See also


  1. ^ Reasonable Investor(s), Boston University Law Review, available at:
  2. ^ Carried Interest: "Activist Investor Definition" [1]. Retrieved 17 July 2015.
  3. ^ "The Activist Investing Annual Review 2019".
  4. ^ Grossman, Richard; Arcano, Stephen. "Navigating Today's Shareholder Activism Landscape". Transaction Advisors. ISSN 2329-9134. Archived from the original on 2014-11-08.
  5. ^ Golden, Peter; Richter, Philip; Schwenkel, Robert; Shine, David; Sorkin, John; Weinstein, Gail. "Shareholder Activism in M&A". Transaction Advisors. ISSN 2329-9134. Archived from the original on 2014-11-09.
  6. ^ Gerber, Marc. "US Corporate Governance: Have We Crossed the Rubicon". Transaction Advisors. ISSN 2329-9134. Archived from the original on 2016-06-05.
  7. ^ Ruggeri, Chris; Kirschner, Ken; Blanchard, Tony. "Corporate Development Strategy: Thriving in your Business Ecosystem". Transaction Advisors. ISSN 2329-9134. Archived from the original on 2017-02-02.
  8. ^ Cundill, Gary (2017). "Non-financial shareholder activism: a process model for influencing corporate environmental and social performance". International Journal of Management Reviews. 20 (2): 606–626. doi:10.1111/ijmr.12157.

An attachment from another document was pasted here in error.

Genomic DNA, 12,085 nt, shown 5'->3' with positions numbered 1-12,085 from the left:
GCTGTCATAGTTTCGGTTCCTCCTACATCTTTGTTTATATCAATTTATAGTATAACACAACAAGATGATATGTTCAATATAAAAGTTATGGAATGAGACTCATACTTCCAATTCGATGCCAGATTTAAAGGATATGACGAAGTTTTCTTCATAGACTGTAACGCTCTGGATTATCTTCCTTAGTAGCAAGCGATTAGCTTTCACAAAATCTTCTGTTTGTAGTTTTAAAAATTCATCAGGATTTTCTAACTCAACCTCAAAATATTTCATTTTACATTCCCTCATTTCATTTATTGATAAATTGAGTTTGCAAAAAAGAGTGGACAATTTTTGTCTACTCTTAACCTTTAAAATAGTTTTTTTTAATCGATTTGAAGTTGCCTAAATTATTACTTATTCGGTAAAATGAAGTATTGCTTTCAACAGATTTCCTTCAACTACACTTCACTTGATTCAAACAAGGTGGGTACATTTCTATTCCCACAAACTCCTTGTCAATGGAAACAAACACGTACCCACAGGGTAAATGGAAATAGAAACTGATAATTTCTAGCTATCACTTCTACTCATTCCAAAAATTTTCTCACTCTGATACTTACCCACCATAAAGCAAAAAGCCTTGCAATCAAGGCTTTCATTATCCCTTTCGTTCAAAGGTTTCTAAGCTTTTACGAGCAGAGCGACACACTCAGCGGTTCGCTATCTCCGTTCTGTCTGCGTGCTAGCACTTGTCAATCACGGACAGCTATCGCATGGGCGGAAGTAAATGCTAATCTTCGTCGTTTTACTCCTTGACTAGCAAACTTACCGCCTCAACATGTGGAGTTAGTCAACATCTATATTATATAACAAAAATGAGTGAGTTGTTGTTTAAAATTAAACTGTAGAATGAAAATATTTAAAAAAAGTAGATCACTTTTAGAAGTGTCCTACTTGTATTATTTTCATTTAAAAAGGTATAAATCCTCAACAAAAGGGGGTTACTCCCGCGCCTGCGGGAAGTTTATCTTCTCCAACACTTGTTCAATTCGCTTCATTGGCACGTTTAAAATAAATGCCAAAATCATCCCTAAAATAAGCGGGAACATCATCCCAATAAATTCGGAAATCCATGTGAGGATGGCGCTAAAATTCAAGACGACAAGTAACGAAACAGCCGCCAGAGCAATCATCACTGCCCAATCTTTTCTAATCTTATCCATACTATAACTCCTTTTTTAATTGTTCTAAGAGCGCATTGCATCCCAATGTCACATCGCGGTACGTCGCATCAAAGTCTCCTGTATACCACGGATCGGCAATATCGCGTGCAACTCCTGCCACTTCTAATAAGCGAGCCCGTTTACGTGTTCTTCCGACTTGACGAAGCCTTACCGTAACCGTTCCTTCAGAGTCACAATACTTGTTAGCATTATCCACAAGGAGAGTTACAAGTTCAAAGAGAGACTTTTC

9. ^ Forbes: "Calpers Votes Against Jamie Dimon, Again" "Archived copy". Archived from the original on 2016-03-04. Retrieved 2017-08-23.CS1 maint: Archived copy as title (link). Retrieved June 28, 2013.
  10. ^ Eric, Finseth (2011). "Shareholder Activism by Public Pension. Funds and the Rights of Dissenting. Employees under the First Amendment" (PDF). Harvard Journal of Law & Public Policy. 34 (1): 289–366. Retrieved 28 June 2013.
  11. ^ "FLORIDA SBA" "Archived copy". Archived from the original on 2013-05-11. Retrieved 2013-06-28.CS1 maint: Archived copy as title (link) Retrieved June 28, 2013.
  12. ^ State Board of Administration: "SBA Corporate Governance Principles & Proxy Voting Guidelines" [2] Retrieved June 28, 2013.
  13. ^ Harvard Law School Forum on Corporate Governance and Financial Regulation: "Florida SBA Supports Proxy Access and Advisory Firm Transparency" "Archived copy". Archived from the original on 2014-08-01. Retrieved 2013-06-28.CS1 maint: Archived copy as title (link) Retrieved June 28, 2013.
  14. ^ Frentrop, Paul (2009). The First Known Shareholder Activist: The Colorful Life and Times of Isaac le Maire (1559–1624), in Frentrop/Jonker/Davis 2009, 11–26
  15. ^ Frentrop, Paul; Jonker, Joost; Davis, S. (ed.), (2009). Shareholder Rights at 400: Commemorating Isaac Le Maire and the First Recorded Expression of Investor Advocacy (The Hague: Remix Business Communications, 2009)
  16. ^ Gelderblom, Oscar; De Jong, Abe; Jonker, Joost (2010). Putting Le Maire into Perspective: Business Organization and the Evolution of Corporate Governance in the Dutch Republic, 1590–1610, in J. Koppell, ed., Origins of Shareholder Advocacy. (New York: Palgrave Macmillan)